America

Health Care Reform Tacks Toward Partisan Vote

President Obama's effort to reform the American health care system moved forward again today. AP reports the Senate Health Committee passed its version of overhaul legislation in a party-line of 13-10. Along with pushing for savings in the industry, the $600 billion bill would:

seek to expand coverage to many of the 46 million uninsured Americans, add a government-run health care program, require most Americans to obtain health insurance, and mandate most employers to provide it to their workers.

Meanwhile, Republican Senator Orrin Hatch of Utah told reporters a House Democratic plan for taxing the rich to help fund health care is a "dead issue" in the Senate. Hatch said he doubts a full bill will emerge in the next two weeks.

This one's shaping up to be quite the partisan battle. Drudge is going with the big red letters and "Rahm It Through: Nationalized Health Care in Weeks!" for his lead item (and his is in all caps, too). The link's to a Bloomberg story reporting that Obama is open to a partisan vote. It quotes White House Chief of Staff Rahm Emanuel:

"At the end of the day, the test isn't whether they voted for it," he said, referring to Republicans. "The test is whether the final product represented some of their ideas. And I think it will."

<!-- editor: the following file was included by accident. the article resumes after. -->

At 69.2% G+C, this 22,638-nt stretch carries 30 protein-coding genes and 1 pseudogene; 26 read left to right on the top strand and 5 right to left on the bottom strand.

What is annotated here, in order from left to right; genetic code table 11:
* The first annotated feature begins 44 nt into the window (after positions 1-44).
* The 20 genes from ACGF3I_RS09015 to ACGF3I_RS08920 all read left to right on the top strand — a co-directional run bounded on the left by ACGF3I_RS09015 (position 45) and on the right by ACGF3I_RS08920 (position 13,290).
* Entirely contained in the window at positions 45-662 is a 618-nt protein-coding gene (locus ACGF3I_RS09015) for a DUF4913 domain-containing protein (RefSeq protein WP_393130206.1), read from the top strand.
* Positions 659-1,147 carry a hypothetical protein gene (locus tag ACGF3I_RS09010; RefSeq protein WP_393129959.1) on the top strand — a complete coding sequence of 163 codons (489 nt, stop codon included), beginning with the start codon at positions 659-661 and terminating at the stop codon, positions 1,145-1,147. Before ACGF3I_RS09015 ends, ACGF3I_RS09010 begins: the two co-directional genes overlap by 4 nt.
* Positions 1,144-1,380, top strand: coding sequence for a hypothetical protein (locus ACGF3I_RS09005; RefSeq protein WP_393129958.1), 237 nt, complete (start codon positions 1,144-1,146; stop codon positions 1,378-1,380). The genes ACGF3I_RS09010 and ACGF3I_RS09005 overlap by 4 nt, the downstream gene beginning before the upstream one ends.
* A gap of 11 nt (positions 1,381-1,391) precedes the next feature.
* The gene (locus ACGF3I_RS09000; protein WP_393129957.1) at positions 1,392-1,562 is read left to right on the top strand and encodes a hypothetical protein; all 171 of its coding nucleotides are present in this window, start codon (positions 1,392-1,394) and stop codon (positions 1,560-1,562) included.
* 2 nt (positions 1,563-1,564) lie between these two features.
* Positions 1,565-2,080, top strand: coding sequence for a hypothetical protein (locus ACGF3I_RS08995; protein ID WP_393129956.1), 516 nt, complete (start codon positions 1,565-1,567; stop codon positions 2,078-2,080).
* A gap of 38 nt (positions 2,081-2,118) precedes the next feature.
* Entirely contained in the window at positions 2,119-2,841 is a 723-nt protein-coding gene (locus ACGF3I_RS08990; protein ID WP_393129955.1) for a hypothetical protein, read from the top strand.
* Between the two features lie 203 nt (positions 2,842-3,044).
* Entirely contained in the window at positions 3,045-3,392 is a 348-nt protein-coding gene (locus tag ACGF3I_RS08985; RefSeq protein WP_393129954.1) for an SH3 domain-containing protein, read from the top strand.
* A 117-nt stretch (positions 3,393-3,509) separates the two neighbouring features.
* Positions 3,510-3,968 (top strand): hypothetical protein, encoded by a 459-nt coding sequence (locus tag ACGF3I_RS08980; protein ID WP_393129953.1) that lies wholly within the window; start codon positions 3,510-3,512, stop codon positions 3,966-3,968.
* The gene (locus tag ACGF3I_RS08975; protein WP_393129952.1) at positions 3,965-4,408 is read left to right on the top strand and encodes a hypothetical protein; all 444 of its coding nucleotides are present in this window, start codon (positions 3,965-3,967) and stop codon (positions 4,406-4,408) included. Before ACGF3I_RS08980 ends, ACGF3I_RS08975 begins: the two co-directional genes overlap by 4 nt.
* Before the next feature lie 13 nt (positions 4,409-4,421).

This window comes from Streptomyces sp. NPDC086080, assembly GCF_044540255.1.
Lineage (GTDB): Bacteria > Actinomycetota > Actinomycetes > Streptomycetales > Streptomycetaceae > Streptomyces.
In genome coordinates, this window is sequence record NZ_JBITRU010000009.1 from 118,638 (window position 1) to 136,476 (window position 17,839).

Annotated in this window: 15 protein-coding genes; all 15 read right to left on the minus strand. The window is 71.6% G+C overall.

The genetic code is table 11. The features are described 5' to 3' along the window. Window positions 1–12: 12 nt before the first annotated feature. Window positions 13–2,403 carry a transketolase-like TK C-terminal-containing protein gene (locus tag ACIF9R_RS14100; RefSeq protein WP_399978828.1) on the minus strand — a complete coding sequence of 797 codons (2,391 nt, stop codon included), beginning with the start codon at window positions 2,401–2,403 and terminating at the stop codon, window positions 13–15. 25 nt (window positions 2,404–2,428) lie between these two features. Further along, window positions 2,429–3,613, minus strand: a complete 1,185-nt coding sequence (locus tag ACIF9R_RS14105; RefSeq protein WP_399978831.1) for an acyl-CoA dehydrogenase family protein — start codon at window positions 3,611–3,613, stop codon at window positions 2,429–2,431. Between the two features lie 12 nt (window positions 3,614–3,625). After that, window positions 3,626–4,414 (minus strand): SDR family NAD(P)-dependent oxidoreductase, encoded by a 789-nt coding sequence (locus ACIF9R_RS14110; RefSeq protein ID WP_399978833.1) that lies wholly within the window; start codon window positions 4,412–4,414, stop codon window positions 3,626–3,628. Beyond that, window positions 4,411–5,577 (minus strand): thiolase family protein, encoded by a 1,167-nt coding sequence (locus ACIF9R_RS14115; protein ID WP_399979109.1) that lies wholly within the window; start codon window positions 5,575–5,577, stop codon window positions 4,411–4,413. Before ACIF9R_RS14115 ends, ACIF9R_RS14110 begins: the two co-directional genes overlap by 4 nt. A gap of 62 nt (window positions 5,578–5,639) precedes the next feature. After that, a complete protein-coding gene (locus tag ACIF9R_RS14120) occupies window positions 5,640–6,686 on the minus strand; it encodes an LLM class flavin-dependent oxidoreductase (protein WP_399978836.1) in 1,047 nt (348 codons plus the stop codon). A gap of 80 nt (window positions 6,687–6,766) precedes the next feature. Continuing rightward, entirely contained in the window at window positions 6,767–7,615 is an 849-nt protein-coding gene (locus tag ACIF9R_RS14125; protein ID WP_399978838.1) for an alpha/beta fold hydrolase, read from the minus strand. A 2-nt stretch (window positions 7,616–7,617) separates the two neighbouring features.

President Obama issued a statement praising the Senate health committee, singling out Sen. Ted Kennedy of Massachusetts and Sen. Christopher Dodd of Connecticut. From the White House release:

Like the legislation produced by the House of Representatives, this proposal would offer Americans quality, affordable health care that is there when they need it. No longer will insurance companies be able to deny coverage based on a pre-existing medical condition. No longer will Americans have to worry about their health insurance if they lose their job, change their job, or open a new business.

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